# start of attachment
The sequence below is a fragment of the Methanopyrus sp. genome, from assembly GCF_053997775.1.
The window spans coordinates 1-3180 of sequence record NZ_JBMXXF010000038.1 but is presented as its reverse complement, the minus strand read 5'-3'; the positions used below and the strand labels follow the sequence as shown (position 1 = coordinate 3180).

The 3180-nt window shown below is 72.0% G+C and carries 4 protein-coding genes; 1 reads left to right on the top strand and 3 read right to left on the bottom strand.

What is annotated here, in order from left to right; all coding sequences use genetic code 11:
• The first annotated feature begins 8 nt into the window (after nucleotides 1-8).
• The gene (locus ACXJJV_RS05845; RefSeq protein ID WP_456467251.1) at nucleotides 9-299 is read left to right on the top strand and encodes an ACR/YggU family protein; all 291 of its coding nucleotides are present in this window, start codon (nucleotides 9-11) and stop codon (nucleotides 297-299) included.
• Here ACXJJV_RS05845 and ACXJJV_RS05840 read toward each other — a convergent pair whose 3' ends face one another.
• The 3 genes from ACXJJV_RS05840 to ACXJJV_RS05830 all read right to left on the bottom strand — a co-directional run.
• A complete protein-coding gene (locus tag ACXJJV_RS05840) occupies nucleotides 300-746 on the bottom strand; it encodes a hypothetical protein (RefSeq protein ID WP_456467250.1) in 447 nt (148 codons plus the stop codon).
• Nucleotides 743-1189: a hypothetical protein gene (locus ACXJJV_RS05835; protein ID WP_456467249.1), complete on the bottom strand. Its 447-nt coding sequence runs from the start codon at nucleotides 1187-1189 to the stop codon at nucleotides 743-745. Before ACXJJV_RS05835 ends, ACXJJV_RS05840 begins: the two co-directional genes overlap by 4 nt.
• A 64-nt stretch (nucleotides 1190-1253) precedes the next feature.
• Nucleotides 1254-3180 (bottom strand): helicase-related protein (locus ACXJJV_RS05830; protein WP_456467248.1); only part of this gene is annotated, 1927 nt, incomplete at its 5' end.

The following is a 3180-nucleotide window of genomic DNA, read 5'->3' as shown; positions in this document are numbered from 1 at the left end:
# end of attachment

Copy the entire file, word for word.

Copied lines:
The sequence below is a fragment of the Methanopyrus sp. genome, from assembly GCF_053997775.1.
The window spans coordinates 1-3180 of sequence record NZ_JBMXXF010000038.1 but is presented as its reverse complement, the minus strand read 5'-3'; the positions used below and the strand labels follow the sequence as shown (position 1 = coordinate 3180).

The 3180-nt window shown below is 72.0% G+C and carries 4 protein-coding genes; 1 reads left to right on the top strand and 3 read right to left on the bottom strand.

What is annotated here, in order from left to right; all coding sequences use genetic code 11:
• The first annotated feature begins 8 nt into the window (after nucleotides 1-8).
• The gene (locus ACXJJV_RS05845; RefSeq protein ID WP_456467251.1) at nucleotides 9-299 is read left to right on the top strand and encodes an ACR/YggU family protein; all 291 of its coding nucleotides are present in this window, start codon (nucleotides 9-11) and stop codon (nucleotides 297-299) included.
• Here ACXJJV_RS05845 and ACXJJV_RS05840 read toward each other — a convergent pair whose 3' ends face one another.
• The 3 genes from ACXJJV_RS05840 to ACXJJV_RS05830 all read right to left on the bottom strand — a co-directional run.
• A complete protein-coding gene (locus tag ACXJJV_RS05840) occupies nucleotides 300-746 on the bottom strand; it encodes a hypothetical protein (RefSeq protein ID WP_456467250.1) in 447 nt (148 codons plus the stop codon).
• Nucleotides 743-1189: a hypothetical protein gene (locus ACXJJV_RS05835; protein ID WP_456467249.1), complete on the bottom strand. Its 447-nt coding sequence runs from the start codon at nucleotides 1187-1189 to the stop codon at nucleotides 743-745. Before ACXJJV_RS05835 ends, ACXJJV_RS05840 begins: the two co-directional genes overlap by 4 nt.
• A 64-nt stretch (nucleotides 1190-1253) precedes the next feature.
• Nucleotides 1254-3180 (bottom strand): helicase-related protein (locus ACXJJV_RS05830; protein WP_456467248.1); only part of this gene is annotated, 1927 nt, incomplete at its 5' end.

The following is a 3180-nucleotide window of genomic DNA, read 5'->3' as shown; positions in this document are numbered from 1 at the left end: